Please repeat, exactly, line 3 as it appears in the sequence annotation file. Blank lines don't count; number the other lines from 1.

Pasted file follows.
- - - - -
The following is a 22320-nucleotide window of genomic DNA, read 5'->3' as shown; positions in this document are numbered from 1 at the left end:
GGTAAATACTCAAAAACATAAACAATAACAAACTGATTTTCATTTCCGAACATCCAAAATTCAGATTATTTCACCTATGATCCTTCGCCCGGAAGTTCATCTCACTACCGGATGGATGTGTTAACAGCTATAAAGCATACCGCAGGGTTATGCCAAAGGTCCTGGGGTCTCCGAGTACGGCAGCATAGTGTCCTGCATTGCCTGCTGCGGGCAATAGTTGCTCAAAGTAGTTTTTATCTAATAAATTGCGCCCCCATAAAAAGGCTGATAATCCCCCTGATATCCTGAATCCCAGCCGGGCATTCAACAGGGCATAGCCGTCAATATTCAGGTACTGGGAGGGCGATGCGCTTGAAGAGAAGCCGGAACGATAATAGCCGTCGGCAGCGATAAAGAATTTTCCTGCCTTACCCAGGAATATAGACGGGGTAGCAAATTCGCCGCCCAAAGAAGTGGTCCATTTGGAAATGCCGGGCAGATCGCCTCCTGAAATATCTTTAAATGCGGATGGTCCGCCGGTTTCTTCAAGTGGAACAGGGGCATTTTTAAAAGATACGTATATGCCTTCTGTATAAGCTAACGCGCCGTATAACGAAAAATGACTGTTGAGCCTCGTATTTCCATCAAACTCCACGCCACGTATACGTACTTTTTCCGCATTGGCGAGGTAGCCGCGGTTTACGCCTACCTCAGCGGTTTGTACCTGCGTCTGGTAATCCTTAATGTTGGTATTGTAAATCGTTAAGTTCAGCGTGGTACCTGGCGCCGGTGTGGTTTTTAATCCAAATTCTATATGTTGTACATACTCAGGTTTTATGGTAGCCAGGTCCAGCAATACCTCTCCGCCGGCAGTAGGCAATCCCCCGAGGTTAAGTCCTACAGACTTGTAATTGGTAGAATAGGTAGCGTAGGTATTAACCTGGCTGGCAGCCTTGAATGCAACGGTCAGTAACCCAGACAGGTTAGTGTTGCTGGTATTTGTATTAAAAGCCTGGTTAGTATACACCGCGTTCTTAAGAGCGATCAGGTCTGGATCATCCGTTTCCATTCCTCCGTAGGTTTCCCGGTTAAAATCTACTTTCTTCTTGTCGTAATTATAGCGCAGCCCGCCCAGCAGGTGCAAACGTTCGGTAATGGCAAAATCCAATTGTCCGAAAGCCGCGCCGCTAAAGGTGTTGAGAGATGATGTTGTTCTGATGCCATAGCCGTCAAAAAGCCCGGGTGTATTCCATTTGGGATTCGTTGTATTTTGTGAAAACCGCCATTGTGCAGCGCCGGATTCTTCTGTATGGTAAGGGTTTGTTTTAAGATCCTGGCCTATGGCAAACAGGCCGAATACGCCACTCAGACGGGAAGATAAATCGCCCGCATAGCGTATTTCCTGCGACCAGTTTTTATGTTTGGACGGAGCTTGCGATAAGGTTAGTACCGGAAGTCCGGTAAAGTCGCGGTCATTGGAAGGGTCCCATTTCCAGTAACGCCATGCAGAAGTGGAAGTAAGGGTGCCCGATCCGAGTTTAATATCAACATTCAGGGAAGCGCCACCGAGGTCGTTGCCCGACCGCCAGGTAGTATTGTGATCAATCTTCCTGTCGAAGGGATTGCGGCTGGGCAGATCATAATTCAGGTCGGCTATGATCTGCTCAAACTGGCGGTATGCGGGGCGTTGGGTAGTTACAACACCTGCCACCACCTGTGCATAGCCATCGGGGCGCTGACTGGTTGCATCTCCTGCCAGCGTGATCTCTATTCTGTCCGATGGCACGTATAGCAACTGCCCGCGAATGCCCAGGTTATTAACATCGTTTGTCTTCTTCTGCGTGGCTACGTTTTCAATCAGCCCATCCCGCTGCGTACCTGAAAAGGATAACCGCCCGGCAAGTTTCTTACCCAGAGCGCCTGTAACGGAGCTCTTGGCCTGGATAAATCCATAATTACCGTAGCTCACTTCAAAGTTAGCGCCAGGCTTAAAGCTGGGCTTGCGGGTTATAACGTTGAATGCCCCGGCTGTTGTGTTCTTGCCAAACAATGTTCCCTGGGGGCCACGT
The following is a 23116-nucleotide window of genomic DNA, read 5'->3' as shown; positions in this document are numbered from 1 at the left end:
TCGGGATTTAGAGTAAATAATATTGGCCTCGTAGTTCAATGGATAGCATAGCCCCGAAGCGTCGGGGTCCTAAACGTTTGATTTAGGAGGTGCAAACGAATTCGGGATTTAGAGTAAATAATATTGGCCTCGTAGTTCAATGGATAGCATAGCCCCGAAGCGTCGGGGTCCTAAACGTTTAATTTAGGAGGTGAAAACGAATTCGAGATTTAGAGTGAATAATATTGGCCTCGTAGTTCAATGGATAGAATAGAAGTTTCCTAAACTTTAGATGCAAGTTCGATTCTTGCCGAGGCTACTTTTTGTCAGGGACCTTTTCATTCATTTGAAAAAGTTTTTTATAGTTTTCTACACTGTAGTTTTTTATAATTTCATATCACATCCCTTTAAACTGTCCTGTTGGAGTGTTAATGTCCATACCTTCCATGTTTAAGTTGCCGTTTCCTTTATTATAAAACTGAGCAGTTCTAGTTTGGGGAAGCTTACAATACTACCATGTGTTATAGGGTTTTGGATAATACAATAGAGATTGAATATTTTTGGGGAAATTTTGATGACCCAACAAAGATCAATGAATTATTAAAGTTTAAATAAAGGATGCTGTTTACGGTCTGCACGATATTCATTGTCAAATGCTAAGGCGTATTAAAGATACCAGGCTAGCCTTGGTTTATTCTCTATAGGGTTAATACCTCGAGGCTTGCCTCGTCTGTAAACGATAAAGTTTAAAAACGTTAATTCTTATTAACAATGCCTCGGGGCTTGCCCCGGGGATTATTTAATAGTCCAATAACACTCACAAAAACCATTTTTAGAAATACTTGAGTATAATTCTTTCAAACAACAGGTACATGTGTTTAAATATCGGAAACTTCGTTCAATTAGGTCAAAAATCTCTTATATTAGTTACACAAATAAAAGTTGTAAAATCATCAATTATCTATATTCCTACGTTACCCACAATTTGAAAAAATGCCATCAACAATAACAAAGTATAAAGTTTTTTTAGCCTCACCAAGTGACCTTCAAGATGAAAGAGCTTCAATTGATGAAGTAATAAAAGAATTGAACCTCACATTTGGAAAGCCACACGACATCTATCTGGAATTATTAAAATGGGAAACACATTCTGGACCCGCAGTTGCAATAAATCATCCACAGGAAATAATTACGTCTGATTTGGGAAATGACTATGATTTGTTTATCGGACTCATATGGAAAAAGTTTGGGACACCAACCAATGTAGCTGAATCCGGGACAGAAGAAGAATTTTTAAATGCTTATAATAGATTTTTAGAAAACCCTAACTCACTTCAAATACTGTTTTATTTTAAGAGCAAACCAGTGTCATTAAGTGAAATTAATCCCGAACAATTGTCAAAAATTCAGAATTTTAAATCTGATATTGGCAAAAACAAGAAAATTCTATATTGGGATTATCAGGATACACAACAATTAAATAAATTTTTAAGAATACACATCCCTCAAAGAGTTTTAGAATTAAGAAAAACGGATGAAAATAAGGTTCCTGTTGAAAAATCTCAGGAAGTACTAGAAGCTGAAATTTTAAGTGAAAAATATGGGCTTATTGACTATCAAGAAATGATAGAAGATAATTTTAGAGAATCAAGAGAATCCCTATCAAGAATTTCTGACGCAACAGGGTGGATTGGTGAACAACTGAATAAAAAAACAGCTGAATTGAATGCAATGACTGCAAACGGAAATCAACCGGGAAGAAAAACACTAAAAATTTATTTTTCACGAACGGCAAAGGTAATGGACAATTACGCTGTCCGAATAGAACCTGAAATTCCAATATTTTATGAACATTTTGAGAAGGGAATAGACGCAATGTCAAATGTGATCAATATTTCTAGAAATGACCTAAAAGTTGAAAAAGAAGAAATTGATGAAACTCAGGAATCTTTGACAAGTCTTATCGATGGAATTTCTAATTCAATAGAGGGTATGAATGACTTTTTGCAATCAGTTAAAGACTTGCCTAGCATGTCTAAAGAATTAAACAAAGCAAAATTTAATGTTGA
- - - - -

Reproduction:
The following is a 23116-nucleotide window of genomic DNA, read 5'->3' as shown; positions in this document are numbered from 1 at the left end: